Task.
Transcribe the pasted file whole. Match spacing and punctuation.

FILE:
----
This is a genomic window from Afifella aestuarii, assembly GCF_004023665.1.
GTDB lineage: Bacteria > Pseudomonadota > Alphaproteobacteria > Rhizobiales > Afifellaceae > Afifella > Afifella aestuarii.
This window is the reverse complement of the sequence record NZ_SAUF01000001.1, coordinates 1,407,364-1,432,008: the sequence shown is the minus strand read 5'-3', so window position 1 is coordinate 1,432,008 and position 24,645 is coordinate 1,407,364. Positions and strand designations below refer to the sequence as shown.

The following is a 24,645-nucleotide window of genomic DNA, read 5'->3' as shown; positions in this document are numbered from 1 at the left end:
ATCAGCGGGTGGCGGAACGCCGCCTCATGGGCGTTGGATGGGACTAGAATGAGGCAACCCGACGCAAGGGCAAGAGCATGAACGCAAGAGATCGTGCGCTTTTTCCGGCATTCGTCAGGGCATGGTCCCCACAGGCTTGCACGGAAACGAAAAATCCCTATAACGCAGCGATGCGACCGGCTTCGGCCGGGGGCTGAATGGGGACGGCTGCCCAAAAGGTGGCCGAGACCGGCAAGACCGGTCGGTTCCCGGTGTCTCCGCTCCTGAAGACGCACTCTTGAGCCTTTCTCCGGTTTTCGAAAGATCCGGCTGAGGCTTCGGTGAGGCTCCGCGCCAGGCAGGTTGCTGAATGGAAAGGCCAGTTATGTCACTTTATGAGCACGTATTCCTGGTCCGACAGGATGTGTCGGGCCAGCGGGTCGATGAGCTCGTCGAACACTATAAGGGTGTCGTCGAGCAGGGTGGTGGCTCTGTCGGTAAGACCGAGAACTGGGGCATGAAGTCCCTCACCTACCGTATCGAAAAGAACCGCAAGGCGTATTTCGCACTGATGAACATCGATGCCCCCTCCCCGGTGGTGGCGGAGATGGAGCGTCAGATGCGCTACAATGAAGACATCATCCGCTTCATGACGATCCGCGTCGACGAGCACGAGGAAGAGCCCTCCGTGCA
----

This is a genomic window from Afifella aestuarii, assembly GCF_004023665.1.
GTDB lineage: Bacteria > Pseudomonadota > Alphaproteobacteria > Rhizobiales > Afifellaceae > Afifella > Afifella aestuarii.
This window is the reverse complement of the sequence record NZ_SAUF01000001.1, coordinates 1,407,364-1,432,008: the sequence shown is the minus strand read 5'-3', so window position 1 is coordinate 1,432,008 and position 24,645 is coordinate 1,407,364. Positions and strand designations below refer to the sequence as shown.

The following is a 24,645-nucleotide window of genomic DNA, read 5'->3' as shown; positions in this document are numbered from 1 at the left end:
ATCAGCGGGTGGCGGAACGCCGCCTCATGGGCGTTGGATGGGACTAGAATGAGGCAACCCGACGCAAGGGCAAGAGCATGAACGCAAGAGATCGTGCGCTTTTTCCGGCATTCGTCAGGGCATGGTCCCCACAGGCTTGCACGGAAACGAAAAATCCCTATAACGCAGCGATGCGACCGGCTTCGGCCGGGGGCTGAATGGGGACGGCTGCCCAAAAGGTGGCCGAGACCGGCAAGACCGGTCGGTTCCCGGTGTCTCCGCTCCTGAAGACGCACTCTTGAGCCTTTCTCCGGTTTTCGAAAGATCCGGCTGAGGCTTCGGTGAGGCTCCGCGCCAGGCAGGTTGCTGAATGGAAAGGCCAGTTATGTCACTTTATGAGCACGTATTCCTGGTCCGACAGGATGTGTCGGGCCAGCGGGTCGATGAGCTCGTCGAACACTATAAGGGTGTCGTCGAGCAGGGTGGTGGCTCTGTCGGTAAGACCGAGAACTGGGGCATGAAGTCCCTCACCTACCGTATCGAAAAGAACCGCAAGGCGTATTTCGCACTGATGAACATCGATGCCCCCTCCCCGGTGGTGGCGGAGATGGAGCGTCAGATGCGCTACAATGAAGACATCATCCGCTTCATGACGATCCGCGTCGACGAGCACGAGGAAGAGCCCTCCGTGCA